Is The Tea Party Thinking Of Changing Direction?

November 6 saw most Tea Party members re-elected to Congress but there were also notable defeats: Tea Party candidates lost Senate races in Indiana and Missouri. One Tea Party lawmaker suggested in an interview with Politico that it's time for a more moderate approach. Linda Wertheimer talks to Kate Zernike, a reporter for The New York Times and author of Boiling Mad: Inside Tea Party America.

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LINDA WERTHEIMER, HOST:

November 6th saw most Tea Party members reelected to Congress, but there were also notable defeats. Tea Party candidates lost Senate races in Indiana and Missouri. This week, one Tea Party lawmaker suggested in an interview with Politico that it's time to moderate the approach. We invited New York Times reporter Kate Zernike to talk about the status of the Tea Party. She's written a book about it with a great title, "Boiling Mad: Inside Tea Party America."

Welcome to the program.

KATE ZERNIKE: Thank you.

WERTHEIMER: Kate Zernike, a real hero of the Tea Party movement, one of its great success stories is calling for change in the Tea Party, Senator Rand Paul of Kentucky. He won in a Republican landslide in 2010, and now he appears to want to stir a little moderation into the Tea Party pot. I wonder if you think that the Tea Party itself is thinking about a change of direction.

ZERNIKE: Well, I think it's really striking that Rand Paul is the one making this call. I was on the campaign trail with him in 2010, and I remember a crowd of people standing outside of City Hall - I think it was in Independence, Kentucky - saying gridlock, gridlock, you know, cheering him on. And he said I want to see a little gridlock in Washington. I want to just stop things up.

So it's striking that he is now saying we need moderation. We need to get things done in Washington. And I think that is where the Tea Party began to go wrong after its massive victory in 2010, was that it really held out for extreme solutions, for we're not going to compromise. And the American voters who had supported the Tea Party, whether or not they were people who had gone to Tea Party rallies or Tea Party meetings, they didn't necessarily want that kind of gridlock. They wanted to see something happen in Washington.

So I think that while there are Tea Party members and real sort of Tea Party activists who are saying we need to press for no new taxes, for real cuts in spending, I don't think they're going to find as much popular support among voters.

WERTHEIMER: Now, one of the things Mr. Paul is talking about, he's talking about changing immigration law, making a path to citizenship for undocumented workers difficult, but possible.

ZERNIKE: You know, Republicans have gone along with the Tea Party and had hoped that it would carry them to electoral success largely by ignoring demographic realities. And the reality is that the voters of this country, the population of this country is becoming more Hispanic, more diverse. And the Tea Party, meanwhile, is largely, you know, disproportionately white, disproportionately older. That voting population can get you somewhere in a midterm election, but in a general election, it's not going to win you the presidency.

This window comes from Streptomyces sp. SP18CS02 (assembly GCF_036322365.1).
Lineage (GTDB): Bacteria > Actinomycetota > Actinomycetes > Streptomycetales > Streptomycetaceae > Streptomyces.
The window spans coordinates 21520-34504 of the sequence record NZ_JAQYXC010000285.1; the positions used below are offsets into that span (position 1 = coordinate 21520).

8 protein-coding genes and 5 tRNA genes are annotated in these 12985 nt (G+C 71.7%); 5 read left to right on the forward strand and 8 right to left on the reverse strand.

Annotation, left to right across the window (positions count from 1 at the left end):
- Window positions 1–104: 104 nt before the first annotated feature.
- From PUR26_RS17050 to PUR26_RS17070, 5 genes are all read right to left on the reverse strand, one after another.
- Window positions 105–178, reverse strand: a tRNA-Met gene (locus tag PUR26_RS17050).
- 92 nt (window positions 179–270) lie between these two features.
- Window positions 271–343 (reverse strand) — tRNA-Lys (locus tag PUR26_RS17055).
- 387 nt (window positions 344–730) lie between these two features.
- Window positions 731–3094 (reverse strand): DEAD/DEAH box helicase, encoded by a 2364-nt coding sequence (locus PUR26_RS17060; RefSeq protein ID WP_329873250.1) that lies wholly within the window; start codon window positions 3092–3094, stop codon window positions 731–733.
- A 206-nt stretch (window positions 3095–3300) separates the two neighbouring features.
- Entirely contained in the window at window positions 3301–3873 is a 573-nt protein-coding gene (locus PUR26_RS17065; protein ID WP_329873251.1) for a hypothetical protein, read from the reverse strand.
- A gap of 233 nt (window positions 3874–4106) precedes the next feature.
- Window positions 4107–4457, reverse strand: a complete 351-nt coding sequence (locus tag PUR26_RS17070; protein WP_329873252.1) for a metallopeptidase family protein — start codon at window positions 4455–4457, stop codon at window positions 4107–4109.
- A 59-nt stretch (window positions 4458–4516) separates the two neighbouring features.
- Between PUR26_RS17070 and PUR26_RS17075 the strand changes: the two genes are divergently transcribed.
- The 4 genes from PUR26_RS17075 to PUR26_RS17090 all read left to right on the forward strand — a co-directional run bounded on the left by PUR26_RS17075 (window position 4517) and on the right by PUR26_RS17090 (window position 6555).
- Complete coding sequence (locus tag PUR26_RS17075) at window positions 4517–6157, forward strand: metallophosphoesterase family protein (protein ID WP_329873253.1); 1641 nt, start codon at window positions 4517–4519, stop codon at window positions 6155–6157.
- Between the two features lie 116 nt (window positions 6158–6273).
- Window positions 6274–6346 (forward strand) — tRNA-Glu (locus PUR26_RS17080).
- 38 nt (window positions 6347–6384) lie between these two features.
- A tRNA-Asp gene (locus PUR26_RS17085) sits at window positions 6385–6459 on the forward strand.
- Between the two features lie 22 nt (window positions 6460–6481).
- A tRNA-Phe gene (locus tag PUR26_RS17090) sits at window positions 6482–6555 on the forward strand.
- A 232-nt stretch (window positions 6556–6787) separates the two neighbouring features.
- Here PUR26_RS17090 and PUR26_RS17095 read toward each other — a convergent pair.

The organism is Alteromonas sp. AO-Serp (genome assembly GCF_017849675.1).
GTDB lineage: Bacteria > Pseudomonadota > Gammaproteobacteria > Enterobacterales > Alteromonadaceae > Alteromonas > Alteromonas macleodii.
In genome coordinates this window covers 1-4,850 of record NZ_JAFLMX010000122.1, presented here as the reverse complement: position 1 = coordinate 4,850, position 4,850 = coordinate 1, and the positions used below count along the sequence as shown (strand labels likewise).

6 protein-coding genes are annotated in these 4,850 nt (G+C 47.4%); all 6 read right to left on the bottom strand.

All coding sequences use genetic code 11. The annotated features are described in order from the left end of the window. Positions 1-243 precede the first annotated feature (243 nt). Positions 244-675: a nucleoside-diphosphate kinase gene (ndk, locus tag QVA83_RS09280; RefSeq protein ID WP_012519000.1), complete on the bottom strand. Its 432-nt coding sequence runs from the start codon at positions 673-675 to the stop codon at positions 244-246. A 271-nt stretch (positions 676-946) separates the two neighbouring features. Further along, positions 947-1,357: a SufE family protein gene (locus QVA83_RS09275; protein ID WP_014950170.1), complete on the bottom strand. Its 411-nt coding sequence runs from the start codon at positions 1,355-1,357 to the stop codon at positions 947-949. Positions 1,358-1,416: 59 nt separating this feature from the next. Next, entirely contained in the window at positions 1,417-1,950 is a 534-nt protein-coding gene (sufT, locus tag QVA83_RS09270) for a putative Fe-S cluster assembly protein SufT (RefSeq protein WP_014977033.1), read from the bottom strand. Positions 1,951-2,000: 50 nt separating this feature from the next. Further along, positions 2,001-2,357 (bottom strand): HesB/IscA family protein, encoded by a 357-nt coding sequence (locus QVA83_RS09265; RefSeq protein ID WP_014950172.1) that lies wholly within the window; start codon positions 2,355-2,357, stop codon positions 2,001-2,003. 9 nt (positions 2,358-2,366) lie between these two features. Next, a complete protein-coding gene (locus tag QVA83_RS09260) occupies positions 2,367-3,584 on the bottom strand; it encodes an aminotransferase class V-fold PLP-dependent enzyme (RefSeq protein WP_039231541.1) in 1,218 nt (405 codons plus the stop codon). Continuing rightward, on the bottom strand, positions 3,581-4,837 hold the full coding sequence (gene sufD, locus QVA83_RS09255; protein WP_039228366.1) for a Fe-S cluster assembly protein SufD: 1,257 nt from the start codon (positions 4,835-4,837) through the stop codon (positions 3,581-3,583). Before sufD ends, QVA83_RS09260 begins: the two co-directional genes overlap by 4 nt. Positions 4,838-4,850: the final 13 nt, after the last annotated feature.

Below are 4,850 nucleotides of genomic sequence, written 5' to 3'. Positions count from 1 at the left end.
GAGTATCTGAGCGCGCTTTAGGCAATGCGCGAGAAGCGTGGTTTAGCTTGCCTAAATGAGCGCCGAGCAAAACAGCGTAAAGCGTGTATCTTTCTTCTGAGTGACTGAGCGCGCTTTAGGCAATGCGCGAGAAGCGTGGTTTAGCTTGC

WERTHEIMER: Let me ask you about that relationship between the Tea Party and the Republican Party. If you look at it in this just-passed election, it sort of looks as though the Tea Party is - represents a wing of the Republican Party, the primary activist wing of the Republican Party. Is that what they are now?

ZERNIKE: Well, I think that's absolutely true. I mean, certainly, that's who they were in 2010, and it's who they were this year with the presidential race. But remember, even as early as 2010, we saw that the Tea Party being so active in the primaries was not necessarily a good thing for the Republican Party.

In 2010, the Republicans really had a shot, as they did this year, to take back the Senate. And they didn't because the Tea Party, in the primaries, pushed the Republican Party to nominate people who were not acceptable to general election voters. This year, we saw Joe Donnelly, the Democrat, win unexpectedly in Indiana after the Tea Party pushed out long-time Senator Dick Lugar. So, I think, again, the Tea Party, in the primary, is pushing the party to the right at a time when it needs to look more to the middle in the general election.

WERTHEIMER: Do you think that after this election, that there is a Tea Party caucus? Does the Tea Party have the power in Congress to keep going to push for the kinds of the things you're talking about, fiscal conservatism, low taxes, no spending?

ZERNIKE: I think that we are facing a real - obviously, the fiscal cliff is very serious. I think that there is greater both understanding and also honesty about the fact that we cannot do this with spending cuts alone, which is what the Tea Party would argue. So, I think, increasingly, Republicans are going to say - and are coming out to say - that's not the route we can take.

I think Republicans saw again in this election that the Tea Party actually cost them some seats. And so I think they're going to be a little more willing to stand up to the Tea Party and say we understand you, we hear you, but this is the reality we're faced with.

WERTHEIMER: Kate Zernike, thank you very much.

ZERNIKE: Thank you, Linda.

WERTHEIMER: That's New York Times reporter Kate Zernike. Her book is called "Boiling Mad: Inside Tea Party America."

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WERTHEIMER: This is NPR News.

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